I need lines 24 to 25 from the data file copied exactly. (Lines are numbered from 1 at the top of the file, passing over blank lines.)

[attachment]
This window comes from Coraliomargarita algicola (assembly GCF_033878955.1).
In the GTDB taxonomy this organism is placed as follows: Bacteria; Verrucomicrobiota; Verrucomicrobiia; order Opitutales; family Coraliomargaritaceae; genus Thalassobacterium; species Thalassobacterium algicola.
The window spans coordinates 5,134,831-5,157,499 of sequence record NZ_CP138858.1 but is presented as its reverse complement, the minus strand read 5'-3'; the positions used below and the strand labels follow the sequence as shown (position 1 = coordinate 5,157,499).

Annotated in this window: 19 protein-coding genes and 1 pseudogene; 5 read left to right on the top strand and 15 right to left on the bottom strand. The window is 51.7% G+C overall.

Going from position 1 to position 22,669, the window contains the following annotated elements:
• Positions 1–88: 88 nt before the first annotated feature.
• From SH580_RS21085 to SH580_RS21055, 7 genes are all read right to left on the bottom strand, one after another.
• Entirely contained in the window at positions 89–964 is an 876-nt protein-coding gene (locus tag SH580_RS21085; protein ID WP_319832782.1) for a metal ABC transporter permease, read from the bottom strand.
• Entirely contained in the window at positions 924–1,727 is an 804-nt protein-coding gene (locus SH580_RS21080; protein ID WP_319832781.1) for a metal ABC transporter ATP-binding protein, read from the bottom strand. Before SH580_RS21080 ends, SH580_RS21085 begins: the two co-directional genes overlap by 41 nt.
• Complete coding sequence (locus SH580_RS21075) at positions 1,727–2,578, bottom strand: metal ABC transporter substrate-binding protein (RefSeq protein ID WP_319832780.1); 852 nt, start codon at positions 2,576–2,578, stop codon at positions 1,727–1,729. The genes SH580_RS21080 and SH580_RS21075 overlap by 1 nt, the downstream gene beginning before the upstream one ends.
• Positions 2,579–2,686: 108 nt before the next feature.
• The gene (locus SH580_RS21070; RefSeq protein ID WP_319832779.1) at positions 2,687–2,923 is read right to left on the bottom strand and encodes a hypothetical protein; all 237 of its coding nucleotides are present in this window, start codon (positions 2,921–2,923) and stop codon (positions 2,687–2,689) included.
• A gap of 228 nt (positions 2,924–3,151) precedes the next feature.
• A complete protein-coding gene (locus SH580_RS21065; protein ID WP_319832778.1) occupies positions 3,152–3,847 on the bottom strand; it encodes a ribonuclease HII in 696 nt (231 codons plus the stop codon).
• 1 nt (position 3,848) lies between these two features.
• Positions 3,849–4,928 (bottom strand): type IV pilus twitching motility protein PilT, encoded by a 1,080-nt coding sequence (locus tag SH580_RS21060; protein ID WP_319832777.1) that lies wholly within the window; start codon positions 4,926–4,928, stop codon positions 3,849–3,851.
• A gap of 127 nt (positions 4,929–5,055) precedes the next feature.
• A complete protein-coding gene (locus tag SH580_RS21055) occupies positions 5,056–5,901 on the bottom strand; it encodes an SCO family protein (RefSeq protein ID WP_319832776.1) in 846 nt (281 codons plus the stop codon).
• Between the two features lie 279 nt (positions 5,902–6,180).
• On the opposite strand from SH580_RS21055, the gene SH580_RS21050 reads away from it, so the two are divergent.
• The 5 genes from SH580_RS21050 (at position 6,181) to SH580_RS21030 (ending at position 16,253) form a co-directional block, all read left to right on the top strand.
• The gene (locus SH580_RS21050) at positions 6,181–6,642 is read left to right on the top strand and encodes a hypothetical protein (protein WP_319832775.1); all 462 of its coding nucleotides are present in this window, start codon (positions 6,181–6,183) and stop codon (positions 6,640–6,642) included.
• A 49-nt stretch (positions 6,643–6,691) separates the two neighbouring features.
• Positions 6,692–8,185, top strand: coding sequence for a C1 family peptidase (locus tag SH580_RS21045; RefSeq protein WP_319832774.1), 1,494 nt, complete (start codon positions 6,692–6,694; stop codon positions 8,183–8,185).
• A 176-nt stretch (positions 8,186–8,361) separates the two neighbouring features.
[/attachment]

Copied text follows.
• Positions 6,692–8,185, top strand: coding sequence for a C1 family peptidase (locus tag SH580_RS21045; RefSeq protein WP_319832774.1), 1,494 nt, complete (start codon positions 6,692–6,694; stop codon positions 8,183–8,185).
• A 176-nt stretch (positions 8,186–8,361) separates the two neighbouring features.